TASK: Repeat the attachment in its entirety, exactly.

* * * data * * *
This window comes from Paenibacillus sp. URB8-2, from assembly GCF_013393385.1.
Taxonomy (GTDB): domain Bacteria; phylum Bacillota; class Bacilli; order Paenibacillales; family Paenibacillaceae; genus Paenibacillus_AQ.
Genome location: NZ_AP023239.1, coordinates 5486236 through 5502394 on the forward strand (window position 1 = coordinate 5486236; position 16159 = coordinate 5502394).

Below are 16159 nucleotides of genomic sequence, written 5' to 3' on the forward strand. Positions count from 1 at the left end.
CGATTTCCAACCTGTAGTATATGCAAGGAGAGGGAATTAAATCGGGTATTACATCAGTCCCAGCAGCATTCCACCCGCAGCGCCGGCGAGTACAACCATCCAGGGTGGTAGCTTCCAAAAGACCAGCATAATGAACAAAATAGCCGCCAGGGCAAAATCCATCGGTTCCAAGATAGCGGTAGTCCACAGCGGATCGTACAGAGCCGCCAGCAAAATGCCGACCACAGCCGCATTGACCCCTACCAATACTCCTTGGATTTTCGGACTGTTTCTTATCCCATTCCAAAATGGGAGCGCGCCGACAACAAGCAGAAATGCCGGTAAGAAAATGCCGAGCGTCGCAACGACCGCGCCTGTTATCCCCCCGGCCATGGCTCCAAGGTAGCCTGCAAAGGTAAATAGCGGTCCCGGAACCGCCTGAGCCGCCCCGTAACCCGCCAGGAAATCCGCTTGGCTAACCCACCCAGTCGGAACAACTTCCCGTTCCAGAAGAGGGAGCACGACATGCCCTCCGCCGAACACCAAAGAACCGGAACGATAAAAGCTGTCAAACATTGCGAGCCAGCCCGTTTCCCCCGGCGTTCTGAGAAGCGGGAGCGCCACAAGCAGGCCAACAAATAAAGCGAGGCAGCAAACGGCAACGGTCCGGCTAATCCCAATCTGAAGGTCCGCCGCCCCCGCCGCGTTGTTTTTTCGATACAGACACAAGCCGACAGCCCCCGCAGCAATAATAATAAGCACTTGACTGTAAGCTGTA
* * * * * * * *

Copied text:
This window comes from Paenibacillus sp. URB8-2, from assembly GCF_013393385.1.
Taxonomy (GTDB): domain Bacteria; phylum Bacillota; class Bacilli; order Paenibacillales; family Paenibacillaceae; genus Paenibacillus_AQ.
Genome location: NZ_AP023239.1, coordinates 5486236 through 5502394 on the forward strand (window position 1 = coordinate 5486236; position 16159 = coordinate 5502394).

Below are 16159 nucleotides of genomic sequence, written 5' to 3' on the forward strand. Positions count from 1 at the left end.
CGATTTCCAACCTGTAGTATATGCAAGGAGAGGGAATTAAATCGGGTATTACATCAGTCCCAGCAGCATTCCACCCGCAGCGCCGGCGAGTACAACCATCCAGGGTGGTAGCTTCCAAAAGACCAGCATAATGAACAAAATAGCCGCCAGGGCAAAATCCATCGGTTCCAAGATAGCGGTAGTCCACAGCGGATCGTACAGAGCCGCCAGCAAAATGCCGACCACAGCCGCATTGACCCCTACCAATACTCCTTGGATTTTCGGACTGTTTCTTATCCCATTCCAAAATGGGAGCGCGCCGACAACAAGCAGAAATGCCGGTAAGAAAATGCCGAGCGTCGCAACGACCGCGCCTGTTATCCCCCCGGCCATGGCTCCAAGGTAGCCTGCAAAGGTAAATAGCGGTCCCGGAACCGCCTGAGCCGCCCCGTAACCCGCCAGGAAATCCGCTTGGCTAACCCACCCAGTCGGAACAACTTCCCGTTCCAGAAGAGGGAGCACGACATGCCCTCCGCCGAACACCAAAGAACCGGAACGATAAAAGCTGTCAAACATTGCGAGCCAGCCCGTTTCCCCCGGCGTTCTGAGAAGCGGGAGCGCCACAAGCAGGCCAACAAATAAAGCGAGGCAGCAAACGGCAACGGTCCGGCTAATCCCAATCTGAAGGTCCGCCGCCCCCGCCGCGTTGTTTTTTCGATACAGACACAAGCCGACAGCCCCCGCAGCAATAATAATAAGCACTTGACTGTAAGCTGTA